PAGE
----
Last updated April 23, 2021
Android Auto harnesses your phone’s features by mirroring its interface on your car’s display screen, enabling you to control its functions using the buttons and microphones on your dashboard. Intrigued? Read on to find out more about Google’s intuitive in-car system, Android Auto.
Google Maps is a practical app providing step-by-step directions to your destination while automatically detecting alternate routes in heavy traffic. Its handy import feature allows you to import saved destinations from your phone, too, saving you the hassle of manually typing your home or office address.
Android Auto provides on-demand access to millions of songs and podcasts in your car via a host of third-party apps, including Spotify and iHeart Radio, setting the soundtrack to your journey. You’ll need a premium streaming account to use these features, but many offer free trials and reasonable subscription fees.
Android Auto keeps you connected on the go, enabling hands-free phone calls and instant messaging via Google Hangouts, WhatsApp, and many other platforms. However, since it’s illegal to hold a phone while driving, you should only use hands-free voice commands when communicating behind the wheel.
Beyond hands-free calls and instant messaging, Android Auto enables almost every other phone function without taking your hands off the wheel or eyes off the road. It’ll convert verbal questions to a Google Search, translate foreign road signs, offer full calculator functionality, and much more.
From cheap hatchbacks to high-end sports cars, many cars are compatible with Android Auto. However, bear in mind that some manufacturers will charge extra for the feature. You can find a full list of new cars offering Android Auto compatibility on the Android website.
Finding a used car compatible with Android Auto can be a little trickier, as carmakers took a while to hand over the dashboard reins to Google. There is a way to bypass compatibility issues, though.
Many aftermarket manufacturers offer Android Auto-compatible head units, but they can be a little pricey. Fortunately, you can download Android Auto and use it as a standalone application. Once downloaded, mount your smartphone to your dashboard or windshield and launch the software.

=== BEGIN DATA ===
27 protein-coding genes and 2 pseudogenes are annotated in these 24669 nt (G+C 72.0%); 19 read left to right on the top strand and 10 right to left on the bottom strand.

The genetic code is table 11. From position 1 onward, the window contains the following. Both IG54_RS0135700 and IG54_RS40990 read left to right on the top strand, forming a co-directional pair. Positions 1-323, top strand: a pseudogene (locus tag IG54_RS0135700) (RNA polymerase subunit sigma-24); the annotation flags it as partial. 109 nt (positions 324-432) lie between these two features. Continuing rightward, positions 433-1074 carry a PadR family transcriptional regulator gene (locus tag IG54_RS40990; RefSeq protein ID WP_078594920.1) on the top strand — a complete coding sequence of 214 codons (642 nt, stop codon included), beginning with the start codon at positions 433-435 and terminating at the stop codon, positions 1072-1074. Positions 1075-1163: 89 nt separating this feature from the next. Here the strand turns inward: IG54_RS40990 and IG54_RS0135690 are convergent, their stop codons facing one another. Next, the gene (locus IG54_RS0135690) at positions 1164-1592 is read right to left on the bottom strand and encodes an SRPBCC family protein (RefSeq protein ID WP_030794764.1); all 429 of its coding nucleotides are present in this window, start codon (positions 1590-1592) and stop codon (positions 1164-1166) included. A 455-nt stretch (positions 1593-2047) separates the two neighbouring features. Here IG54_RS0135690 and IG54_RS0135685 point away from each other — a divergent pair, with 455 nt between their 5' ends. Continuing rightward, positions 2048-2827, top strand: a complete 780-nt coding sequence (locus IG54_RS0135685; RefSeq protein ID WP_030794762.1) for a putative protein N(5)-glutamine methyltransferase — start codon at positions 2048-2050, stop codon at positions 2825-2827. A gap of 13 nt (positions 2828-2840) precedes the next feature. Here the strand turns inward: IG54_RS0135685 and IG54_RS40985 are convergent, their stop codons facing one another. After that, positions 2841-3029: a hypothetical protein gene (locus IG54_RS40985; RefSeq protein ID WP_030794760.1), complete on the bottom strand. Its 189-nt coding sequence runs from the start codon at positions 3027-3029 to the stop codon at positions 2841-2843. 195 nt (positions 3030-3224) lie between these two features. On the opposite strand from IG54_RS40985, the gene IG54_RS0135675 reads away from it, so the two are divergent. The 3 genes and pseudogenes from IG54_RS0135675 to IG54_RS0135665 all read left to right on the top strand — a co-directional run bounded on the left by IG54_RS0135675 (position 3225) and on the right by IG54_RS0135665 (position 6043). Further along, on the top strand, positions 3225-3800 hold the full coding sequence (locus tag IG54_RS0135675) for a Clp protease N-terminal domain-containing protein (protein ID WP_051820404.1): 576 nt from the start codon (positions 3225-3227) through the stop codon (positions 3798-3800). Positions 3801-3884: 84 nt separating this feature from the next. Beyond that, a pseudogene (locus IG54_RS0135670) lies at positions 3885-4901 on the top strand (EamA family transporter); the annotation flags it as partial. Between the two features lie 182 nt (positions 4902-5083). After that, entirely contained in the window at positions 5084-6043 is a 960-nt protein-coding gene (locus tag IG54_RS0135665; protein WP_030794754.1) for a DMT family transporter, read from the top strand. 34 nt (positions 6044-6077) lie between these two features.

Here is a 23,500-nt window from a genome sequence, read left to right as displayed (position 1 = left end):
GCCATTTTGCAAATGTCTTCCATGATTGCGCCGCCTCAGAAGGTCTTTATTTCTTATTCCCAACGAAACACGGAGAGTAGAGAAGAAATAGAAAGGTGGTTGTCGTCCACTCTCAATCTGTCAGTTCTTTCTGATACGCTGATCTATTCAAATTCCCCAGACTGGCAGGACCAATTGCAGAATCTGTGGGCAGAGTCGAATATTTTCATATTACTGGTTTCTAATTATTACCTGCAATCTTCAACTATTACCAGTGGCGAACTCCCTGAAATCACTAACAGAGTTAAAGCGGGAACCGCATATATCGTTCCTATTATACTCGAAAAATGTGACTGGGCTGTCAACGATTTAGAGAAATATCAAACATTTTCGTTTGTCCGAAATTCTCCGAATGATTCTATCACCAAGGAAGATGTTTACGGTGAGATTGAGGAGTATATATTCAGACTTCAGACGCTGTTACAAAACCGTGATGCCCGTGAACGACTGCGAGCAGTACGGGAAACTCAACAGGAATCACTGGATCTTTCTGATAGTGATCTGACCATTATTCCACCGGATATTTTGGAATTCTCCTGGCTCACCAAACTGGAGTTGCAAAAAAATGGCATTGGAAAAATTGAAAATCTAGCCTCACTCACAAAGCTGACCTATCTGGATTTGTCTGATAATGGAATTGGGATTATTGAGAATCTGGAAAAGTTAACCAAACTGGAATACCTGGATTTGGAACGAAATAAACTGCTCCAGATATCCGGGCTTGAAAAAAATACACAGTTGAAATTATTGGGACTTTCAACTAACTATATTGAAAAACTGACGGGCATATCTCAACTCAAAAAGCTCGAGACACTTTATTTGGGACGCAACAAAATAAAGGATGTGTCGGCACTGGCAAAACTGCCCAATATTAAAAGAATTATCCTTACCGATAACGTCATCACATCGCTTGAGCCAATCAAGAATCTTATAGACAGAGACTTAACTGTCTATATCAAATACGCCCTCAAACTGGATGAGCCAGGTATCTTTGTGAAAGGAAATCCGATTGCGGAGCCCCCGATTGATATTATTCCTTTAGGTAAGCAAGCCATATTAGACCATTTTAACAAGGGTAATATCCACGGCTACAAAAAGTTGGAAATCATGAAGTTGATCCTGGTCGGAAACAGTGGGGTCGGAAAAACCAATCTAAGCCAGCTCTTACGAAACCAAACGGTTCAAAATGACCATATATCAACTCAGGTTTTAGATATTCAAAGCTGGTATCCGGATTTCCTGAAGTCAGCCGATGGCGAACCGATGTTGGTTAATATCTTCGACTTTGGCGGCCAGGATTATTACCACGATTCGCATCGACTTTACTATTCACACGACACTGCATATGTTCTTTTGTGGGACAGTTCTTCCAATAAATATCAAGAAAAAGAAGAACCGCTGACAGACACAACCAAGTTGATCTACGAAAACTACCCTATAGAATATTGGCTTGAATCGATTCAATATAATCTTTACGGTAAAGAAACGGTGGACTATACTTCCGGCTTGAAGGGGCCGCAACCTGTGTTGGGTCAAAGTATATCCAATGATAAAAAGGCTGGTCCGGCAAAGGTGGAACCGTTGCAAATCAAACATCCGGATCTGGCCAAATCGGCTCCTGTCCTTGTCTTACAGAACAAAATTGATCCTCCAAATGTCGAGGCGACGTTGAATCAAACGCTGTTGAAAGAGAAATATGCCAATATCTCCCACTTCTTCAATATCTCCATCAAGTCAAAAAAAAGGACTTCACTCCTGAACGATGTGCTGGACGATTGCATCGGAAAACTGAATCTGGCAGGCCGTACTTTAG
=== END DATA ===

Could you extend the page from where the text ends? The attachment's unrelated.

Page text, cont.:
We’ve covered car compatibility, but which smartphones can run Android Auto? The good news is that any device running Android 5.0 and up with an active data plan can power Android Auto. However, Android 6.0 or above is recommended for optimal results.
If your phone runs Android 9.0 or below, you’ll need to download the Android Auto app from the Google Play Store - but don’t worry, it’s free. What’s more, phones with Android’s latest operating system (10.0) come with built-in Android Auto functionality.
Android Auto enables you to view your phone’s content on your car’s infotainment screen via a USB cable or Bluetooth.
To set up Android Auto, plug a USB cable into your car’s USB port and the other end into your Android device (you may receive a download prompt). Then follow the on-screen instructions to complete the setup. Once set up, select Android Auto on your car display to get started. Alternatively, you can complete the setup wirelessly via Bluetooth.
Turn off Android Auto by accessing your phone’s settings, navigating to applications, and then finding the Android Auto option. Turn off Android Auto by tapping the Deactivate button at the top left of your screen.
Although it’s impossible to provide an accurate estimation of data use without specific usage details, Android Auto uses many data-rich apps like Google Maps and Spotify. With that in mind, make sure you have a high enough data allowance on your tariff to avoid additional costs.